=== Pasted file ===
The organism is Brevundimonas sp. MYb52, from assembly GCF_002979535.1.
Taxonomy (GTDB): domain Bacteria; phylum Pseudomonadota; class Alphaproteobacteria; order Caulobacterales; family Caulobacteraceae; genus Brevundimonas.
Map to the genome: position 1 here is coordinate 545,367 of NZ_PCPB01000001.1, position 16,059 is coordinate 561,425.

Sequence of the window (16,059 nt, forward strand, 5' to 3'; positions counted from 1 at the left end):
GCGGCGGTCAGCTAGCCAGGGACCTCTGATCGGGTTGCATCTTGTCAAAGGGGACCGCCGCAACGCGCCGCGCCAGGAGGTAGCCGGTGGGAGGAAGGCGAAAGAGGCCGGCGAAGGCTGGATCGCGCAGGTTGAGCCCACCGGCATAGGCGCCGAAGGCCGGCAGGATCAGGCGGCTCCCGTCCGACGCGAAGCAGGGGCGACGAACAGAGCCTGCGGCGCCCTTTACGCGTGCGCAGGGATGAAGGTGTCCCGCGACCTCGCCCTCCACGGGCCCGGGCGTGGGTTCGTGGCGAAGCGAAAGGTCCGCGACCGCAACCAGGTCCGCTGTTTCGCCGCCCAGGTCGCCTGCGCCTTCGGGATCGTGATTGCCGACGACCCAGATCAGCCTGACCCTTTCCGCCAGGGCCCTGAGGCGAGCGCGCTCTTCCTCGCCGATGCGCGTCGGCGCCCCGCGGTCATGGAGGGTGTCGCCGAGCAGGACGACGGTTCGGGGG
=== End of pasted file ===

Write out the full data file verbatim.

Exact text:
The organism is Brevundimonas sp. MYb52, from assembly GCF_002979535.1.
Taxonomy (GTDB): domain Bacteria; phylum Pseudomonadota; class Alphaproteobacteria; order Caulobacterales; family Caulobacteraceae; genus Brevundimonas.
Map to the genome: position 1 here is coordinate 545,367 of NZ_PCPB01000001.1, position 16,059 is coordinate 561,425.

Sequence of the window (16,059 nt, forward strand, 5' to 3'; positions counted from 1 at the left end):
GCGGCGGTCAGCTAGCCAGGGACCTCTGATCGGGTTGCATCTTGTCAAAGGGGACCGCCGCAACGCGCCGCGCCAGGAGGTAGCCGGTGGGAGGAAGGCGAAAGAGGCCGGCGAAGGCTGGATCGCGCAGGTTGAGCCCACCGGCATAGGCGCCGAAGGCCGGCAGGATCAGGCGGCTCCCGTCCGACGCGAAGCAGGGGCGACGAACAGAGCCTGCGGCGCCCTTTACGCGTGCGCAGGGATGAAGGTGTCCCGCGACCTCGCCCTCCACGGGCCCGGGCGTGGGTTCGTGGCGAAGCGAAAGGTCCGCGACCGCAACCAGGTCCGCTGTTTCGCCGCCCAGGTCGCCTGCGCCTTCGGGATCGTGATTGCCGACGACCCAGATCAGCCTGACCCTTTCCGCCAGGGCCCTGAGGCGAGCGCGCTCTTCCTCGCCGATGCGCGTCGGCGCCCCGCGGTCATGGAGGGTGTCGCCGAGCAGGACGACGGTTCGGGGG